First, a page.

Once you know your macros, you should count (track) them to give yourself the best chance to get and keep your body in a ketogenic state.
Calculating your macros means knowing the total amount of calories, fat (ideally healthy fats), protein, and “net carbs” (described below) for everything you eat and drink and keeping track of them each day to ensure you don’t surpass your daily goals.
Yes, it’s a bit of work, especially if you want to be concise, eat fewer calories to lose weight, and make sure your eating habits support ketosis; you’ll need to count calories, read nutrition labels, ideally focus on whole foods (like meat, dairy, and veggies), monitor portion sizes, and ideally use a food scale and macros tracking app to make sure your calculations are precise (more on this below). And yes, everyone gets off track now and then. But don’t be discouraged. It’s all part of the journey and after a while, it really does become second nature.
We know from experience that it’s easy to fool yourself into thinking you’re eating within your macros when you’re actually exceeding them. We also know that once you start keeping track and eating to your macros, you’ll find you’re less and less hungry over time and have far better overall success (including more stable blood-sugar levels!). Plus, it’s kind of fun, and definitely empowering, to see cool charts and graphs of your daily food intake.
You can manually track your daily macros intake or calculate your totals using an app, such as Cronometer, MyFitnessPal, or Carb Manager (see our review on keto apps here) or an online recipe analyzer like the one at Happy Forks. (NOTE: If you purchase the Keto-Mojo Promo Bundle, you’ll receive a 20% discount off the Cronometer Gold subcription.)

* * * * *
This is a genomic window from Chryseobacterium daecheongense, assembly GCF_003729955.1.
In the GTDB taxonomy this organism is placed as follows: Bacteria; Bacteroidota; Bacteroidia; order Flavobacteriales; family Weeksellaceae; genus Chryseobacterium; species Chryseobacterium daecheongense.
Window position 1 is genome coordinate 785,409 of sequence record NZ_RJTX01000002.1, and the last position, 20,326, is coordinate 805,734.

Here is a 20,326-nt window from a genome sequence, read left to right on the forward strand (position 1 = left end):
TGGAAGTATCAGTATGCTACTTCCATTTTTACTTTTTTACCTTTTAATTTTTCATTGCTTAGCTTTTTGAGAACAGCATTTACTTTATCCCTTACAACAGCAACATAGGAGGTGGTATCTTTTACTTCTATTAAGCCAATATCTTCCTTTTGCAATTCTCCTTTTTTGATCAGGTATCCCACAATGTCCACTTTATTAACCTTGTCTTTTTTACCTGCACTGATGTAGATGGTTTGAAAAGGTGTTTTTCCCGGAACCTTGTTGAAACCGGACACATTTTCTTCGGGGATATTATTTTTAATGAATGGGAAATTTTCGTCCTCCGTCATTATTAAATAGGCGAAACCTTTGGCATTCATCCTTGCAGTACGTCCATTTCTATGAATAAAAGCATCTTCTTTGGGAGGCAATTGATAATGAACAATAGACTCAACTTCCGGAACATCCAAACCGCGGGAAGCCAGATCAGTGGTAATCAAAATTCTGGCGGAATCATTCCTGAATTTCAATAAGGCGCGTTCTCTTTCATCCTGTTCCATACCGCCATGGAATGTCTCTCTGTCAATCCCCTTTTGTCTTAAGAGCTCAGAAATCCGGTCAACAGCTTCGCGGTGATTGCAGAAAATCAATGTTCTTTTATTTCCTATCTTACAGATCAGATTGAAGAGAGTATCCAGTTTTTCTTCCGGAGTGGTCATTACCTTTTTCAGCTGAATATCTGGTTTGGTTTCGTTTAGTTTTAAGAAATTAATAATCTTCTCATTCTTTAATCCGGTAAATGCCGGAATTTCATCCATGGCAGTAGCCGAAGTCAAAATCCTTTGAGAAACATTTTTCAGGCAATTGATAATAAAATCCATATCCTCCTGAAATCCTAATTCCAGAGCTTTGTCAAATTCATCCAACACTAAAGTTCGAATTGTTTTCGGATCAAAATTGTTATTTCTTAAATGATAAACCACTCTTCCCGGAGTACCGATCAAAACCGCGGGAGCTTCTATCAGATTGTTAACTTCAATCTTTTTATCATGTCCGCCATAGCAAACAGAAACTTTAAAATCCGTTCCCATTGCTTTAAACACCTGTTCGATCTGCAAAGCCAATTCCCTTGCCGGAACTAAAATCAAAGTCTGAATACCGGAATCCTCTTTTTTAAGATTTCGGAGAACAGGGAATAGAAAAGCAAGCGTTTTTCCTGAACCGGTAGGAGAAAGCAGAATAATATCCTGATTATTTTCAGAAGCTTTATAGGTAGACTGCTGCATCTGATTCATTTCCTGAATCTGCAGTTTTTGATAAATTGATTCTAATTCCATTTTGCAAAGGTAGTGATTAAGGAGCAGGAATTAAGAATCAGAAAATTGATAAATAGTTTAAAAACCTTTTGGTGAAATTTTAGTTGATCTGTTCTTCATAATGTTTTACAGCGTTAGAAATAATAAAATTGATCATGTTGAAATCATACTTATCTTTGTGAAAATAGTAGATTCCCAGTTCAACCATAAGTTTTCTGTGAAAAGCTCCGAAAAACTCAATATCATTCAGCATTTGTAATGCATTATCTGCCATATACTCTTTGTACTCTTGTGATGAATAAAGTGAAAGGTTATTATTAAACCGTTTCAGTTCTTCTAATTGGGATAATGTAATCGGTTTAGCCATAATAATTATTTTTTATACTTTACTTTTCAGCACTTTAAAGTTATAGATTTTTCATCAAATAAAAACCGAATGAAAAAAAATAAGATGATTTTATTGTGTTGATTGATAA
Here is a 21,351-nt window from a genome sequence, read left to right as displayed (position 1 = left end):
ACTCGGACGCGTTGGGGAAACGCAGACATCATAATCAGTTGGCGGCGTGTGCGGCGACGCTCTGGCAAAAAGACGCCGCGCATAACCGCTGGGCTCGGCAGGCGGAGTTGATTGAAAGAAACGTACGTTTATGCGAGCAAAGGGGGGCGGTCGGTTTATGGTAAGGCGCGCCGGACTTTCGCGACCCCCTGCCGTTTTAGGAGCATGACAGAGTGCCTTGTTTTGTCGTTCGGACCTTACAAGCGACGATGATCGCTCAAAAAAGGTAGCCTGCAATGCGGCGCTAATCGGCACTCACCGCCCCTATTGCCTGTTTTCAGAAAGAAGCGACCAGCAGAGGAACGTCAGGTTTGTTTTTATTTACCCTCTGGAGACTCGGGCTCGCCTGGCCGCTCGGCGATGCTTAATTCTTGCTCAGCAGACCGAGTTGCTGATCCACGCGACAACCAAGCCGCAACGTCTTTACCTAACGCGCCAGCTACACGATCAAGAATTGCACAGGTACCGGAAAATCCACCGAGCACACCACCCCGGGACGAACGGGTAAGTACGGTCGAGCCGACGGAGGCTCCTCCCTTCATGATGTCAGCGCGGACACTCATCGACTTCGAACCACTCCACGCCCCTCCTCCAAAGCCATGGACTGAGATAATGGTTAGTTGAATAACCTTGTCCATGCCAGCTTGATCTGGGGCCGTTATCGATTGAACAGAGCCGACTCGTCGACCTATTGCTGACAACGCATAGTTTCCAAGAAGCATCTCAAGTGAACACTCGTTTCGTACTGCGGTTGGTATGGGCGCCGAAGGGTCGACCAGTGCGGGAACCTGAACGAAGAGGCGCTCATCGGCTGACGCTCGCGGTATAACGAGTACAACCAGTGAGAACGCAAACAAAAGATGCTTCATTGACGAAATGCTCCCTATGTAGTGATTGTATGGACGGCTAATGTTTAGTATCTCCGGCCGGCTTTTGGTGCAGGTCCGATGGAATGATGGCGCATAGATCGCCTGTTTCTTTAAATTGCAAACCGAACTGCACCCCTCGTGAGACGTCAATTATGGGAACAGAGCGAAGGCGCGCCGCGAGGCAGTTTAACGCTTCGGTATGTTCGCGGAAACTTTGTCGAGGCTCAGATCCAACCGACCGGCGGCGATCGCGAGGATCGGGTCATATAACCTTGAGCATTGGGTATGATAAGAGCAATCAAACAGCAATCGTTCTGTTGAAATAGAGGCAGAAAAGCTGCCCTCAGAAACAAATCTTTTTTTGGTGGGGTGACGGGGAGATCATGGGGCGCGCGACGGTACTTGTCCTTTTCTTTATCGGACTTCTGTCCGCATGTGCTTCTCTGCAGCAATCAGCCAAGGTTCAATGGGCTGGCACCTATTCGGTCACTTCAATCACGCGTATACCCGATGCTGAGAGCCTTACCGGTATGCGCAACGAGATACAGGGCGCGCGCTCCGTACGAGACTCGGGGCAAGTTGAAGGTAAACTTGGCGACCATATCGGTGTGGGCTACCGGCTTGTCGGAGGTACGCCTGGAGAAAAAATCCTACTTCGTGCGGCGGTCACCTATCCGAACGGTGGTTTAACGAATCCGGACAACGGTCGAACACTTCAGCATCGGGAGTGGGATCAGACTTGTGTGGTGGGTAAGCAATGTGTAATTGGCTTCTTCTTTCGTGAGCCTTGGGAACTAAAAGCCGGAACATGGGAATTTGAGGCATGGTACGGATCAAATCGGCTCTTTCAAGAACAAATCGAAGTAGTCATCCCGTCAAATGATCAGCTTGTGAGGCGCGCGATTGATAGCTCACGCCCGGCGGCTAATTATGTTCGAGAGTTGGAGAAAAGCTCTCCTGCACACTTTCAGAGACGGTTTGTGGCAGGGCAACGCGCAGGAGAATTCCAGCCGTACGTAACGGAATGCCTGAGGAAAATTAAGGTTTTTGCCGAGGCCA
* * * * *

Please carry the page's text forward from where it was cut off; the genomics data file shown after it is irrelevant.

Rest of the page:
What Are Net Carbs?
Plainly put, “net carbs” are the total grams of carbohydrates in any given food minus its grams of sugar alcohols and fiber. Here’s the basic formula:
Net carbohydrates = total carbohydrates – fiber – sugar alcohols (if applicable).
If you are not familiar with sugar alcohols, we tell you all about them here.
Here’s an example of the net carb calculation, using a medium avocado, which, incidentally, does not contain sugar alcohols:
A medium avocado contains 17.1 grams of total carbs and 13.5 grams of fiber. So, to get its net carbs, you subtract the fiber (13.5 grams) from the total carbs (17.1 grams), which leaves you with 3.6 grams of net carbs (i.e., 17.1 grams carbs – 13.5 grams fiber = 3.6 grams net carbs for 1 medium avocado). Talk about reason to enjoy guacamole!
Now that you know about calculating macros, you have the power to set your daily intake of macros to manage your body weight, ketosis, and calorie goals, not to mention to get even more familiar with keto terms. Speaking of, here’s a new one to keep you going: “iifym.” It’s an abbreviation you’ll see used in blogs, on social media, and beyond and it means “if it fits your macros.” So go on and get ready for an educated next keto meal, including a keto treat, provided it has the right calories and grams of carbs. In other words, iifym!